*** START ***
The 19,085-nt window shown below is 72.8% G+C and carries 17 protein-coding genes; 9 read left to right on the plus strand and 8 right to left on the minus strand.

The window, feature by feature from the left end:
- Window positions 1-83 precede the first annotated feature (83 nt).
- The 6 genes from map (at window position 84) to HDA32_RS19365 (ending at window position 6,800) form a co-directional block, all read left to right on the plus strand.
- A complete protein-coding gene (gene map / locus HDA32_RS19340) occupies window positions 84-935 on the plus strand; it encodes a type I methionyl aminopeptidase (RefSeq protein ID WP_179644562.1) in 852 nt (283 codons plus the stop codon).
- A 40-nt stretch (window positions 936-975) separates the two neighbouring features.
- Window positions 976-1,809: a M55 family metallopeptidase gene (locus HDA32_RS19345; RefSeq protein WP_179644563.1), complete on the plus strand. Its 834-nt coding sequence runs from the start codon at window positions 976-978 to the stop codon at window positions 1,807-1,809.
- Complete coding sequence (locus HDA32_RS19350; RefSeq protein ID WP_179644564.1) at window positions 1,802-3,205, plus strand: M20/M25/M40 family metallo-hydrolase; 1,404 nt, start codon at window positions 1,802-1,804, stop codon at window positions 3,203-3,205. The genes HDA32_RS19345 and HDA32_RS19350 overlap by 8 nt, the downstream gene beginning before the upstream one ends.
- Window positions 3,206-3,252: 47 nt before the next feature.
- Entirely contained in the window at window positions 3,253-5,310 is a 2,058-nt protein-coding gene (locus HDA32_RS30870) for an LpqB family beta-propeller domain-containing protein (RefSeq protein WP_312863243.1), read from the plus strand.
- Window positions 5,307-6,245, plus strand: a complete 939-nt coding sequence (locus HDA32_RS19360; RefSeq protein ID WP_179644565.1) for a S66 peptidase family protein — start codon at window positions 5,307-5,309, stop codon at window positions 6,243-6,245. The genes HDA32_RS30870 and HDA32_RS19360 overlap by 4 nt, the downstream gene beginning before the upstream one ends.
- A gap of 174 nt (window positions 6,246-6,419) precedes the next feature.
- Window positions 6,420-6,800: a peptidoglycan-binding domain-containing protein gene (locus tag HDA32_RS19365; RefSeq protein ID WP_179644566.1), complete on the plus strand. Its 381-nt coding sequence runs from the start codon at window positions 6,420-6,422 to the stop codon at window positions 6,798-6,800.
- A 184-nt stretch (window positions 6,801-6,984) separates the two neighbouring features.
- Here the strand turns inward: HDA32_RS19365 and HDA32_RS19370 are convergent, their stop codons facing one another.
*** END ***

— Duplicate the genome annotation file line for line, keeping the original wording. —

The 19,085-nt window shown below is 72.8% G+C and carries 17 protein-coding genes; 9 read left to right on the plus strand and 8 right to left on the minus strand.

The window, feature by feature from the left end:
- Window positions 1-83 precede the first annotated feature (83 nt).
- The 6 genes from map (at window position 84) to HDA32_RS19365 (ending at window position 6,800) form a co-directional block, all read left to right on the plus strand.
- A complete protein-coding gene (gene map / locus HDA32_RS19340) occupies window positions 84-935 on the plus strand; it encodes a type I methionyl aminopeptidase (RefSeq protein ID WP_179644562.1) in 852 nt (283 codons plus the stop codon).
- A 40-nt stretch (window positions 936-975) separates the two neighbouring features.
- Window positions 976-1,809: a M55 family metallopeptidase gene (locus HDA32_RS19345; RefSeq protein WP_179644563.1), complete on the plus strand. Its 834-nt coding sequence runs from the start codon at window positions 976-978 to the stop codon at window positions 1,807-1,809.
- Complete coding sequence (locus HDA32_RS19350; RefSeq protein ID WP_179644564.1) at window positions 1,802-3,205, plus strand: M20/M25/M40 family metallo-hydrolase; 1,404 nt, start codon at window positions 1,802-1,804, stop codon at window positions 3,203-3,205. The genes HDA32_RS19345 and HDA32_RS19350 overlap by 8 nt, the downstream gene beginning before the upstream one ends.
- Window positions 3,206-3,252: 47 nt before the next feature.
- Entirely contained in the window at window positions 3,253-5,310 is a 2,058-nt protein-coding gene (locus HDA32_RS30870) for an LpqB family beta-propeller domain-containing protein (RefSeq protein WP_312863243.1), read from the plus strand.
- Window positions 5,307-6,245, plus strand: a complete 939-nt coding sequence (locus HDA32_RS19360; RefSeq protein ID WP_179644565.1) for a S66 peptidase family protein — start codon at window positions 5,307-5,309, stop codon at window positions 6,243-6,245. The genes HDA32_RS30870 and HDA32_RS19360 overlap by 4 nt, the downstream gene beginning before the upstream one ends.
- A gap of 174 nt (window positions 6,246-6,419) precedes the next feature.
- Window positions 6,420-6,800: a peptidoglycan-binding domain-containing protein gene (locus tag HDA32_RS19365; RefSeq protein ID WP_179644566.1), complete on the plus strand. Its 381-nt coding sequence runs from the start codon at window positions 6,420-6,422 to the stop codon at window positions 6,798-6,800.
- A 184-nt stretch (window positions 6,801-6,984) separates the two neighbouring features.
- Here the strand turns inward: HDA32_RS19365 and HDA32_RS19370 are convergent, their stop codons facing one another.